Article Text

Best interest standards do not correlate with the reality of physicians' decision making in life and death choices
  1. Antoine Payot
  1. Department of Pediatrics, CHU Sainte-Justine, Montreal, Canada
  1. Correspondence to Antoine Payot
    Department of Pediatrics, CHU Sainte-Justine, 3175, Côte-Ste-Catherine, Montreal, QC H3T 1C5, Canada; antoine.payot{at}

Statistics from

Commentary on: OpenUrlCrossRef

Implications for nursing practice and research

  • Clinicians appear to take decisions relating to resuscitation and non-resuscitation that do not always adhere to the best interest standard used in clinical ethical guidelines.

  • Discrepancies between best interest valuation and the respect of families' requests not to resuscitate shows that shared decision making is lacking in most cases.

  • There is a need for a shared decision making process with all patients and surrogates.

  • Further research is needed to explore decision making in this context.


The best interests standard is widely used in clinical ethical guidelines to frame emergency medicine practice in the absence of guidance by patients or their family. It is at the heart of the beneficence principle1 and cited in many bioethical guidelines. However, little empirical data demonstrate as how such standards are used in practice or how clinicians actually make assessment of best interests for their patients when decisions need to be made about whether or not to initiate resuscitation.


Leventhal et al explored the concept of best interests in a triage situation. The authors used eight vignettes of incompetent patients of various ages, pathologies and prognosis; all were critically ill with potential neurological sequelae. Their age ranged from 24 weeks gestation to 80 years. Using these scenarios, an online questionnaire was sent to US neonatologists and high-risk obstetricians. Participants were asked whether resuscitation was in the patient's best interest and whether the physician would agree to requests for non-resuscitation.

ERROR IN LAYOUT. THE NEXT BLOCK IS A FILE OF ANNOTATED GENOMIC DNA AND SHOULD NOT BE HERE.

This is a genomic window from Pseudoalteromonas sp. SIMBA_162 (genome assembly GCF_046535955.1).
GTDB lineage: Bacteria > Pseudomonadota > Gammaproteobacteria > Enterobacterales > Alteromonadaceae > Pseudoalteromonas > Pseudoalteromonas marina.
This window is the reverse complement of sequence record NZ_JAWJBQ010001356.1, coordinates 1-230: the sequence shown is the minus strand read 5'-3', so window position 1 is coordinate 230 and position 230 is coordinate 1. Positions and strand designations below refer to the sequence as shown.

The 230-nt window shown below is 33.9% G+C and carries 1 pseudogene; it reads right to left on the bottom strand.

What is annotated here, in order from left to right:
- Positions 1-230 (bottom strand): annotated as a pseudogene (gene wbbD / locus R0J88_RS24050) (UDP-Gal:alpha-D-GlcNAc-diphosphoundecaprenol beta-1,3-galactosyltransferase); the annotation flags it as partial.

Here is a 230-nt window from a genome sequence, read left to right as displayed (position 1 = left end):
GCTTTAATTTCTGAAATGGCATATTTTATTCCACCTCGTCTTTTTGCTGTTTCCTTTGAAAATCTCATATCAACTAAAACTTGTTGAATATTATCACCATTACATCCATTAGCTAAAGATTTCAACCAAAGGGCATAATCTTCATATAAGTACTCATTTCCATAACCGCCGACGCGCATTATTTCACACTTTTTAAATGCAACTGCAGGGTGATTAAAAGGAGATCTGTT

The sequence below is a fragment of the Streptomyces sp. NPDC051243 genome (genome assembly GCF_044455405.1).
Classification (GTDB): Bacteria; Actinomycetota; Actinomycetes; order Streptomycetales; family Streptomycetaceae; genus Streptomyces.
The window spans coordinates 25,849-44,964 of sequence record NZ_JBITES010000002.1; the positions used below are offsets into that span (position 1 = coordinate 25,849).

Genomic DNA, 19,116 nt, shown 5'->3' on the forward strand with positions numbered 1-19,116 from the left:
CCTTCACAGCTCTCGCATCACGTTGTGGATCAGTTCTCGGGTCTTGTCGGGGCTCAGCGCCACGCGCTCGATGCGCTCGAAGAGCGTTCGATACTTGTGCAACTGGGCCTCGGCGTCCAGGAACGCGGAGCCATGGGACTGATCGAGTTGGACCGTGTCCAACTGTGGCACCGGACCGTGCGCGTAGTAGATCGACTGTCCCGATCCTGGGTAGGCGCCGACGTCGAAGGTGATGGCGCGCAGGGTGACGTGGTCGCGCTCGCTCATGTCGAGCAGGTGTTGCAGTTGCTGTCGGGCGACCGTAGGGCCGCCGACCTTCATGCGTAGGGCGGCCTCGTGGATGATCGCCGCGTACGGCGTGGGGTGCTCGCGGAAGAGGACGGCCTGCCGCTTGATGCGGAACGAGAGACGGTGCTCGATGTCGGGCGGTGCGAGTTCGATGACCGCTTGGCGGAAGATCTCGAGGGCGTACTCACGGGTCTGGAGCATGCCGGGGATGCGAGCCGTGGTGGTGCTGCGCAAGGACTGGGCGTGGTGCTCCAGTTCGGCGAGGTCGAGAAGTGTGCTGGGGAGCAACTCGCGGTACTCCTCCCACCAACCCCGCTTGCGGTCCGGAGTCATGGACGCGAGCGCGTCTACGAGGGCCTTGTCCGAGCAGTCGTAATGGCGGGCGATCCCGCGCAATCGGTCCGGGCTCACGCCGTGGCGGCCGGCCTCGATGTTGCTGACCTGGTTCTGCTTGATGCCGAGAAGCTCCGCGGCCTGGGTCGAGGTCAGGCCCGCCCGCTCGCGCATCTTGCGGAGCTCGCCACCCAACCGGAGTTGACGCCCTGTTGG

In response to the question “would you intubate, resuscitate and consult intensive care for admission?” respondents stated that they would initiate resuscitation for every scenario except for that of the 80 year old. However, for all the vignettes, the intent to resuscitate exceeded the best-interest valuation. The scale of this difference was the smallest for the 2 month old with meningitis and largest for the 35-year-old patient with a brain tumour.

Responses to questions about deferring resuscitation at the family's request showed that respondents would only do so when the physicians thought resuscitation was not in the patient's best interest in the case of the 80-year-old patient. Similar but less-striking decisions were evident for the 13 year old with acute myeloid leukaemia and sepsis, and the 35 year old with a brain tumour. Further, when physicians deemed resuscitation to be in the patient's best interest most would not defer it at the family's request. An exception to this was in relation to the two neonatal scenarios where most respondents indicated that even if resuscitation was in the premature infant's best interest, they would forego it at the family's request.


The concept of best interest standard is primarily a juridical notion, which has been translated to the medical practice2 but is in fact, one of the basic principles of the Convention on the Rights of the Child.3 This article demonstrates that this standard is not being directly applied to medical practice. Further, it shows that there is no consensus among physicians about such a standard. This suggests that aspects beyond pure medical facts and prognosis of the patients are used by physicians to frame their decisions. It is of interest that in most cases respondent would not defer to a family's request for non-resuscitation except for the youngest patients. This suggests that collaborative decision making only occurs when surrogates and physicians share similar values. This also suggests that collaborative decision making is not occurring in most clinical settings.

The results also reveal that even if medicine is often presented as a solid science where decisions are made through evidence, in the clinical setting decisions are taken by humans who are also guided by different sets of values and perspectives and may not adhere to ethical decision-making frameworks. The appreciation of the best interest standard by clinicians may differ from their own values and from what they would choose for a patient. The age of the patient appears to have an effect on physicians' decision making with clinicians being willing to forego resuscitation at family's request more readily for younger patients (premature and newborn babies) even if resuscitation is seen as in their best interest. Further, physicians stated that they would not initiate resuscitation for the older patient (80 year old). Decision making in this context needs exploring further.


View Abstract


  • Competing interests None.

Request permissions

If you wish to reuse any or all of this article please use the link below which will take you to the Copyright Clearance Center’s RightsLink service. You will be able to get a quick price and instant permission to reuse the content in many different ways.